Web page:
Drunk driver convicted after CPS appeal his acquittal
A Lincolnshire motorist acquitted of failing to provide a breath specimen because he was too drunk has been convicted, after his acquittal was overturned at the Court of Appeal.
Michael Camp, 53, from Milton Keynes, was arrested after his driving was noticed to be erratic. He gave a roadside reading of 120 microgrammes of alcohol in 100 ml of breath, then failed to provide a sample of breath at the police station.
His trial at Lincoln Magistrates' Court heard that the reason for not giving a sample was that he was too intoxicated. The court decided that this was a reasonable excuse for not providing a sample and acquitted him. The CPS referred the matter to the Court of Appeal on the basis that this was not a reasonable excuse.
The two judges at the Court of Appeal ruled that the acquittal should be quashed and gave an order that the case should be remitted to Lincoln Magistrates' Court with an order to convict.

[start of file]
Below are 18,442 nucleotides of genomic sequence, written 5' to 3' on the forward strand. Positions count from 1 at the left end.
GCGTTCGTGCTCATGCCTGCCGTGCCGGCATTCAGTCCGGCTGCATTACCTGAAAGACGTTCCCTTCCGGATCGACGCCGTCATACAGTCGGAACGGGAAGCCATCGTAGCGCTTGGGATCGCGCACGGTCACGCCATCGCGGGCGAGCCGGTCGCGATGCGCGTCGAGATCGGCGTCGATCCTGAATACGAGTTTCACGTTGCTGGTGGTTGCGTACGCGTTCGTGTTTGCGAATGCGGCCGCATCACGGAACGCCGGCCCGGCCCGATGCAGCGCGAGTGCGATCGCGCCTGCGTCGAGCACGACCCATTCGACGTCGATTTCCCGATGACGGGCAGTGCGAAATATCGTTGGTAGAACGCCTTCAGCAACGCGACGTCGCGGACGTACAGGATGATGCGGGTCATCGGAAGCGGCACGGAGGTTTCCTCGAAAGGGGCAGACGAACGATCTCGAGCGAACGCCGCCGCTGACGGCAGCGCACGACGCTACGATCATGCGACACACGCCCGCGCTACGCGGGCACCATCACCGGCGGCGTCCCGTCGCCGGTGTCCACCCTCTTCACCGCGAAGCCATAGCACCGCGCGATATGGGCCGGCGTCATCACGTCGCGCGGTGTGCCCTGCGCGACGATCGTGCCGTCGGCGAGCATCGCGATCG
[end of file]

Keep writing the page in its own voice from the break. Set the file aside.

At a hearing on Thursday 15 February, Michael Camp was duly convicted of failing to provide a specimen and was fined £180, ordered to pay £200 costs and a £30 victim surcharge. He was also disqualified from driving for three years, which will reduce by nine months on successful completion of a drink drive rehabilitation course.
Karen Thompson from the CPS said: "The CPS referred this case to the Court of Appeal because we firmly believed that voluntary intoxication through alcohol should not constitute a reasonable excuse for failing to provide a sample of breath. We put forward a compelling argument to the Court of Appeal and they have agreed that Mr Camp’s acquittal should not stand.
"Driving when drunk is extremely dangerous and can put lives at risk. For the CPS, prosecuting those who decide to drink and drive is an important way to make our roads safer for everyone."
Notes to editors
- Karen Thompson is Deputy Chief Crown Prosecutor for CPS East Midlands
- The original decision to acquit took place following a trial at Lincoln Magistrates' Court on 16 February 2017. The CPS appealed the decision by way of a Case Stated. The appeal was heard on 14 November 2017 at the Court of Appeal.